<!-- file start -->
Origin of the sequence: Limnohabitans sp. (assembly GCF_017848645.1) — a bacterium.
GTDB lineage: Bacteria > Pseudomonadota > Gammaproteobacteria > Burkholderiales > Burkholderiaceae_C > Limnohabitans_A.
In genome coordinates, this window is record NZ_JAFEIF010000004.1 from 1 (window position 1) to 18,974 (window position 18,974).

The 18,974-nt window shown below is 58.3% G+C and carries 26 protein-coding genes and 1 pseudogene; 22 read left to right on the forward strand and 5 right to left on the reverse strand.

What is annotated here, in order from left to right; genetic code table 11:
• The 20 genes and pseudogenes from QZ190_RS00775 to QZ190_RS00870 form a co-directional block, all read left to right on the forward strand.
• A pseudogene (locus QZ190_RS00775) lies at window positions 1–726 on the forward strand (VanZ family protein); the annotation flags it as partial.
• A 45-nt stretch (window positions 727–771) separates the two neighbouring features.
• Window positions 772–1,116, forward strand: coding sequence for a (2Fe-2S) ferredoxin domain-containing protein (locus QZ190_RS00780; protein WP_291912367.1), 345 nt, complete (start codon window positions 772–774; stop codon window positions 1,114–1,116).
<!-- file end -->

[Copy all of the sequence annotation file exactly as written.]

Origin of the sequence: Limnohabitans sp. (assembly GCF_017848645.1) — a bacterium.
GTDB lineage: Bacteria > Pseudomonadota > Gammaproteobacteria > Burkholderiales > Burkholderiaceae_C > Limnohabitans_A.
In genome coordinates, this window is record NZ_JAFEIF010000004.1 from 1 (window position 1) to 18,974 (window position 18,974).

The 18,974-nt window shown below is 58.3% G+C and carries 26 protein-coding genes and 1 pseudogene; 22 read left to right on the forward strand and 5 right to left on the reverse strand.

What is annotated here, in order from left to right; genetic code table 11:
• The 20 genes and pseudogenes from QZ190_RS00775 to QZ190_RS00870 form a co-directional block, all read left to right on the forward strand.
• A pseudogene (locus QZ190_RS00775) lies at window positions 1–726 on the forward strand (VanZ family protein); the annotation flags it as partial.
• A 45-nt stretch (window positions 727–771) separates the two neighbouring features.
• Window positions 772–1,116, forward strand: coding sequence for a (2Fe-2S) ferredoxin domain-containing protein (locus QZ190_RS00780; protein WP_291912367.1), 345 nt, complete (start codon window positions 772–774; stop codon window positions 1,114–1,116).